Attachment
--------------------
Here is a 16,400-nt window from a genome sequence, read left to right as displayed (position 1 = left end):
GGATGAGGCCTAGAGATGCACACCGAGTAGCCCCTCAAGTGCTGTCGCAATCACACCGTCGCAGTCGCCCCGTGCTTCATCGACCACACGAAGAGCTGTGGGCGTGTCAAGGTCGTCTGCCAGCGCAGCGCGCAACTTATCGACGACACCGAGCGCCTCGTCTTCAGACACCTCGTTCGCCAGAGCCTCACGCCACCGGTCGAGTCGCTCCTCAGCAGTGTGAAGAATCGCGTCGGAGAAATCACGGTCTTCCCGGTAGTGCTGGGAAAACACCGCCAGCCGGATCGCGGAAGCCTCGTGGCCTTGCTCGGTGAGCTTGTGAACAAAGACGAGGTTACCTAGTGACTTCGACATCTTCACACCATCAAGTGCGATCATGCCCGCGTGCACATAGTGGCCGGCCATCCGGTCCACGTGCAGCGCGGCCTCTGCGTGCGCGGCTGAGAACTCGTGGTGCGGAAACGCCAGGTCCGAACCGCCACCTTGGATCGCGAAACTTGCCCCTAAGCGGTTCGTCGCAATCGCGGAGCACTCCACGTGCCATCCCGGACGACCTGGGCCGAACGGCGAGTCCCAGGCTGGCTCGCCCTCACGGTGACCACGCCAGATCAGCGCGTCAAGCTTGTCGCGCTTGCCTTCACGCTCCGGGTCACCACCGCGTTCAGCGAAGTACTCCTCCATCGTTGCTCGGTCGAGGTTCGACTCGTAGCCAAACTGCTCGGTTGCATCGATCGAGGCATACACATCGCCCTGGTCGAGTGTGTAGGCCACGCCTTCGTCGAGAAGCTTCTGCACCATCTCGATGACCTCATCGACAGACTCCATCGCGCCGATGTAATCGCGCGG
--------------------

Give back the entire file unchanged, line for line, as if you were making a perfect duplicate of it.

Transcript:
Here is a 16,400-nt window from a genome sequence, read left to right as displayed (position 1 = left end):
GGATGAGGCCTAGAGATGCACACCGAGTAGCCCCTCAAGTGCTGTCGCAATCACACCGTCGCAGTCGCCCCGTGCTTCATCGACCACACGAAGAGCTGTGGGCGTGTCAAGGTCGTCTGCCAGCGCAGCGCGCAACTTATCGACGACACCGAGCGCCTCGTCTTCAGACACCTCGTTCGCCAGAGCCTCACGCCACCGGTCGAGTCGCTCCTCAGCAGTGTGAAGAATCGCGTCGGAGAAATCACGGTCTTCCCGGTAGTGCTGGGAAAACACCGCCAGCCGGATCGCGGAAGCCTCGTGGCCTTGCTCGGTGAGCTTGTGAACAAAGACGAGGTTACCTAGTGACTTCGACATCTTCACACCATCAAGTGCGATCATGCCCGCGTGCACATAGTGGCCGGCCATCCGGTCCACGTGCAGCGCGGCCTCTGCGTGCGCGGCTGAGAACTCGTGGTGCGGAAACGCCAGGTCCGAACCGCCACCTTGGATCGCGAAACTTGCCCCTAAGCGGTTCGTCGCAATCGCGGAGCACTCCACGTGCCATCCCGGACGACCTGGGCCGAACGGCGAGTCCCAGGCTGGCTCGCCCTCACGGTGACCACGCCAGATCAGCGCGTCAAGCTTGTCGCGCTTGCCTTCACGCTCCGGGTCACCACCGCGTTCAGCGAAGTACTCCTCCATCGTTGCTCGGTCGAGGTTCGACTCGTAGCCAAACTGCTCGGTTGCATCGATCGAGGCATACACATCGCCCTGGTCGAGTGTGTAGGCCACGCCTTCGTCGAGAAGCTTCTGCACCATCTCGATGACCTCATCGACAGACTCCATCGCGCCGATGTAATCGCGCGG